According to John Plant, P.Eng., executive director of the Engineering Institute of Canada based in Ottawa, distance learning is not a solution for engineering studies at the university level, although he has heard of it happening in the U.S. “Distance learning is more difficult in engineering than some other fields because most engineering courses also require laboratory work,” he says. “Nobody’s figured out how to do that at a distance that I know of.”
Plant explains that in most engineering courses, “You first listen to a professor tell you about the abstract mathematical models. But most engineers don’t consider you really understand until you’ve actually gone in and seen it [the model] work in real life.”
Consulting engineering firms agree that distance learning is not suitable for all types of engineering training. Reilly Montgomery is general manager of training and development services at AMEC in Vancouver. The company has offices all over the world and runs training programs not just for thousands of employees, but also for its clients.
Montgomery explains that AMEC advocates a “blended” approach that distinguishes between “fundamental” or “foundations” technical training and the type of engineering where much broader aptitudes need to be applied.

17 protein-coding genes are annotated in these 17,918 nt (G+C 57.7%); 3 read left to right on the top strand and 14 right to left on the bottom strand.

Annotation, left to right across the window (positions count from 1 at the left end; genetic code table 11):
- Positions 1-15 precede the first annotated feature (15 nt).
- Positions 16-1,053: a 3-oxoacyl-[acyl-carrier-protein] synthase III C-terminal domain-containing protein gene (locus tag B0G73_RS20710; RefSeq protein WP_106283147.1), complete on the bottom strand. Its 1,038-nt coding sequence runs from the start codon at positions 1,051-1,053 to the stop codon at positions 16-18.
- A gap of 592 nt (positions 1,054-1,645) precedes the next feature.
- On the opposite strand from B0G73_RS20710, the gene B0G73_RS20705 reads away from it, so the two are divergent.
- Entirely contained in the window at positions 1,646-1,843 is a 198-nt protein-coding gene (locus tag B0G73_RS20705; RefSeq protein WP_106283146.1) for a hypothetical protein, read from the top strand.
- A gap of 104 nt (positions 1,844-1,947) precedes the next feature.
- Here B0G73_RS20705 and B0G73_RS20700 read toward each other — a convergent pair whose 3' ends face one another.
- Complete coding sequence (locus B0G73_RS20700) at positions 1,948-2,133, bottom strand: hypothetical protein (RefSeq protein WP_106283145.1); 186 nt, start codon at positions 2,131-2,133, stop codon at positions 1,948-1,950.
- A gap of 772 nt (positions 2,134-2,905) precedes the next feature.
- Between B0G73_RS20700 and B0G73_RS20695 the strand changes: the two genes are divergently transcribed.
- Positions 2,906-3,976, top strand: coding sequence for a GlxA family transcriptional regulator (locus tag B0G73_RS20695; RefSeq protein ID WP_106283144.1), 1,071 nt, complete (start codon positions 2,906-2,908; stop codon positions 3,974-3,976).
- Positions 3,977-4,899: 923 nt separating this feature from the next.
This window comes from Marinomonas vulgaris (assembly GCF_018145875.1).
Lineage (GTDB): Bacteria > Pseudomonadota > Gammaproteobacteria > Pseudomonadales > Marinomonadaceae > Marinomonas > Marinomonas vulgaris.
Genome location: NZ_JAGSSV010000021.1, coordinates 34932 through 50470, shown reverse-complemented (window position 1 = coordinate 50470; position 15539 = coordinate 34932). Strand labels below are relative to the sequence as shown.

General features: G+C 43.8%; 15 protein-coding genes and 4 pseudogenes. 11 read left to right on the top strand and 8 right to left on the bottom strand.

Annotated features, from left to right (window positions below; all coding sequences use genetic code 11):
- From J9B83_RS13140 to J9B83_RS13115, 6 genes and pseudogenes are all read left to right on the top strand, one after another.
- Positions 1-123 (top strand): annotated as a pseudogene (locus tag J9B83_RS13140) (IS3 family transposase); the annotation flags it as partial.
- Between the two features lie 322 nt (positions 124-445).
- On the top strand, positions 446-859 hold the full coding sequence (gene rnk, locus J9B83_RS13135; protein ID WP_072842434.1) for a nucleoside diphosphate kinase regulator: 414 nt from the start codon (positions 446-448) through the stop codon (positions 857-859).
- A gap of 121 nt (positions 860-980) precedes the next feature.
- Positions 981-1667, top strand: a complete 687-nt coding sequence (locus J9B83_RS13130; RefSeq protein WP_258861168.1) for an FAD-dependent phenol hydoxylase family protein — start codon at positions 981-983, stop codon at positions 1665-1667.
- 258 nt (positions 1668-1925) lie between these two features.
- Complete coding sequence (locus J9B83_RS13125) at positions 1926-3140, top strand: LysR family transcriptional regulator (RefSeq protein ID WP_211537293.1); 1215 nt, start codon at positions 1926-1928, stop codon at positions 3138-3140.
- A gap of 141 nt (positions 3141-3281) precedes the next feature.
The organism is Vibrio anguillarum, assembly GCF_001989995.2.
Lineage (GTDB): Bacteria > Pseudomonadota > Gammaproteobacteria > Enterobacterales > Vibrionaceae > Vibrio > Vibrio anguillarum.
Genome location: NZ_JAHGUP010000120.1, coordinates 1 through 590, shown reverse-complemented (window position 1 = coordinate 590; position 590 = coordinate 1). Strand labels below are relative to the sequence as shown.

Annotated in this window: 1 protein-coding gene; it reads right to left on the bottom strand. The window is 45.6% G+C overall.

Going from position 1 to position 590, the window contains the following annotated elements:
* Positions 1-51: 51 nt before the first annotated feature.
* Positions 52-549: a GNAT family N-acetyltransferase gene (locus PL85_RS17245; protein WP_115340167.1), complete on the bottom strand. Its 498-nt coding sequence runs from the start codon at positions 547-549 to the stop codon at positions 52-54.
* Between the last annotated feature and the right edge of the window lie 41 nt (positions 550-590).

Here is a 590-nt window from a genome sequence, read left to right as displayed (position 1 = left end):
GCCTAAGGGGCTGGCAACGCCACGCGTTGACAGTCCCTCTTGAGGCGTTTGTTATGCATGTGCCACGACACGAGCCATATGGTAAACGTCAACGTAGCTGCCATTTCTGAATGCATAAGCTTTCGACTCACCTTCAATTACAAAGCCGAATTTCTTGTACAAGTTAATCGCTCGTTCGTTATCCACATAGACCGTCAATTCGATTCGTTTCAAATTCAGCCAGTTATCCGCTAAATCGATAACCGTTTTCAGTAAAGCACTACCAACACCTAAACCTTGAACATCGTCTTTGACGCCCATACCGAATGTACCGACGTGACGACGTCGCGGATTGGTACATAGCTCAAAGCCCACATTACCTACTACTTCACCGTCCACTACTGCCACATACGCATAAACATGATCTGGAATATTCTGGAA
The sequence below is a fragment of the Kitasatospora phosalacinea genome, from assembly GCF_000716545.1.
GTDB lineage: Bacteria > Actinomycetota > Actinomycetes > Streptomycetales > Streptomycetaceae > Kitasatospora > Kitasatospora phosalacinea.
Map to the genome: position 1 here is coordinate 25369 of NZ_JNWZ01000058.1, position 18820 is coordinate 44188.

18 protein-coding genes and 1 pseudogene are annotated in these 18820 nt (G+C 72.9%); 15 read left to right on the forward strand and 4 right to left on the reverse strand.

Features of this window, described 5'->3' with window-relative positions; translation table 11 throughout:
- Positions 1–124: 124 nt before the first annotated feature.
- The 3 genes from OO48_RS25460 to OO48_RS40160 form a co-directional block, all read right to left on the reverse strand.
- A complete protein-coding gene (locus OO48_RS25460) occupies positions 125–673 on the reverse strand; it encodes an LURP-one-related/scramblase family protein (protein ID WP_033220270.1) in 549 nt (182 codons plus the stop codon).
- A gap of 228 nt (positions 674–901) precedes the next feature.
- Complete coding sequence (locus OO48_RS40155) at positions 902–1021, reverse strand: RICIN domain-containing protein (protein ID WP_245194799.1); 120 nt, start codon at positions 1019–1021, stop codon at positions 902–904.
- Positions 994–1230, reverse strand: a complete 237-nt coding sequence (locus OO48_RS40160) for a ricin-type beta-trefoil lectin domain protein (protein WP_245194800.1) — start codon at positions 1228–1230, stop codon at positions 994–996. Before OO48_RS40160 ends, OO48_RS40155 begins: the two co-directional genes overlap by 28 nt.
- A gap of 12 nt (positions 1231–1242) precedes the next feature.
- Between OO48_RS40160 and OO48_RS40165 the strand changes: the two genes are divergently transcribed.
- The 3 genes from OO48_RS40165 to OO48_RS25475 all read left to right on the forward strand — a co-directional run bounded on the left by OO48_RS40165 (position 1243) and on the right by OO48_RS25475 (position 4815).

An example of foundations-type training, Montgomery explains, would be teaching someone online about using a distillation tower in a refinery. “You can use things like 2- and 3-D animation and illustration to show what’s going on inside, to show chemical reactions and things like that. That’s fairly straightforward — not simple — but straightforward information that you can impart either on paper, in a Powerpoint presentation or online.”
But of the second type of engineering training, Montgomery says: “When you’re getting into more advanced topics — engineering bridges, tunnels, offshore platforms in arctic scenarios — you can’t leave it up to a distance type of education.”
As well, there are licensing issues. “With engineering, it’s a little more difficult because you can’t get away from the fact that in order to be able to assess an engineer, to make sure they are competent — and certainly in Canada to sign them off — you need to be face to face. There’s no getting around that hands-on, initial engineer-in-training phase that people have to go through.”